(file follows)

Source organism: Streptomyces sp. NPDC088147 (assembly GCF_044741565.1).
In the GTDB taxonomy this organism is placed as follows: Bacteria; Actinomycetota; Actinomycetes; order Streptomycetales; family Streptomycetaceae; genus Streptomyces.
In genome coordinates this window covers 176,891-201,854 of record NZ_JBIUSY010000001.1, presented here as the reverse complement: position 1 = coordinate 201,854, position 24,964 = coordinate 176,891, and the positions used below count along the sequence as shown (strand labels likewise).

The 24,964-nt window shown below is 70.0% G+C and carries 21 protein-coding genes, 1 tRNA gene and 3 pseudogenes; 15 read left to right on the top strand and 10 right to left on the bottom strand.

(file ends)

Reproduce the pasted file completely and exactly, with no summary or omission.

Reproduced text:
Source organism: Streptomyces sp. NPDC088147 (assembly GCF_044741565.1).
In the GTDB taxonomy this organism is placed as follows: Bacteria; Actinomycetota; Actinomycetes; order Streptomycetales; family Streptomycetaceae; genus Streptomyces.
In genome coordinates this window covers 176,891-201,854 of record NZ_JBIUSY010000001.1, presented here as the reverse complement: position 1 = coordinate 201,854, position 24,964 = coordinate 176,891, and the positions used below count along the sequence as shown (strand labels likewise).

The 24,964-nt window shown below is 70.0% G+C and carries 21 protein-coding genes, 1 tRNA gene and 3 pseudogenes; 15 read left to right on the top strand and 10 right to left on the bottom strand.